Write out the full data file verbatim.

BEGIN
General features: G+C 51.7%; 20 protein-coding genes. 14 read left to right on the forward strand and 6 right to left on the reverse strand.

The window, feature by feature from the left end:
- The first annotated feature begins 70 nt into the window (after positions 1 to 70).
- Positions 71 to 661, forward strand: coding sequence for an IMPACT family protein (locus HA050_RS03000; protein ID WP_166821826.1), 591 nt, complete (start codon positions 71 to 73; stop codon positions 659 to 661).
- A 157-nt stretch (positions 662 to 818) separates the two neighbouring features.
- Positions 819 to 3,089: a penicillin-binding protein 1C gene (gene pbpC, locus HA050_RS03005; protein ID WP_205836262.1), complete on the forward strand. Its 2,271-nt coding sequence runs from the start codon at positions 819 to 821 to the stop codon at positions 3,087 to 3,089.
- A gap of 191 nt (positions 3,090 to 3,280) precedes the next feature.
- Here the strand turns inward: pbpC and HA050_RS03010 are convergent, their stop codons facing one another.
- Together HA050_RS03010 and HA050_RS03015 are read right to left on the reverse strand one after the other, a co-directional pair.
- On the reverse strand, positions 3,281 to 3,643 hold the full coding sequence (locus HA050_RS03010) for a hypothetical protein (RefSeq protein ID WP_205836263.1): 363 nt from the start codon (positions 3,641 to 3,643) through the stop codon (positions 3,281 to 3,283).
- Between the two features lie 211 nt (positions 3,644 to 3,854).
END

General features: G+C 51.7%; 20 protein-coding genes. 14 read left to right on the forward strand and 6 right to left on the reverse strand.

The window, feature by feature from the left end:
- The first annotated feature begins 70 nt into the window (after positions 1 to 70).
- Positions 71 to 661, forward strand: coding sequence for an IMPACT family protein (locus HA050_RS03000; protein ID WP_166821826.1), 591 nt, complete (start codon positions 71 to 73; stop codon positions 659 to 661).
- A 157-nt stretch (positions 662 to 818) separates the two neighbouring features.
- Positions 819 to 3,089: a penicillin-binding protein 1C gene (gene pbpC, locus HA050_RS03005; protein ID WP_205836262.1), complete on the forward strand. Its 2,271-nt coding sequence runs from the start codon at positions 819 to 821 to the stop codon at positions 3,087 to 3,089.
- A gap of 191 nt (positions 3,090 to 3,280) precedes the next feature.
- Here the strand turns inward: pbpC and HA050_RS03010 are convergent, their stop codons facing one another.
- Together HA050_RS03010 and HA050_RS03015 are read right to left on the reverse strand one after the other, a co-directional pair.
- On the reverse strand, positions 3,281 to 3,643 hold the full coding sequence (locus HA050_RS03010) for a hypothetical protein (RefSeq protein ID WP_205836263.1): 363 nt from the start codon (positions 3,641 to 3,643) through the stop codon (positions 3,281 to 3,283).
- Between the two features lie 211 nt (positions 3,644 to 3,854).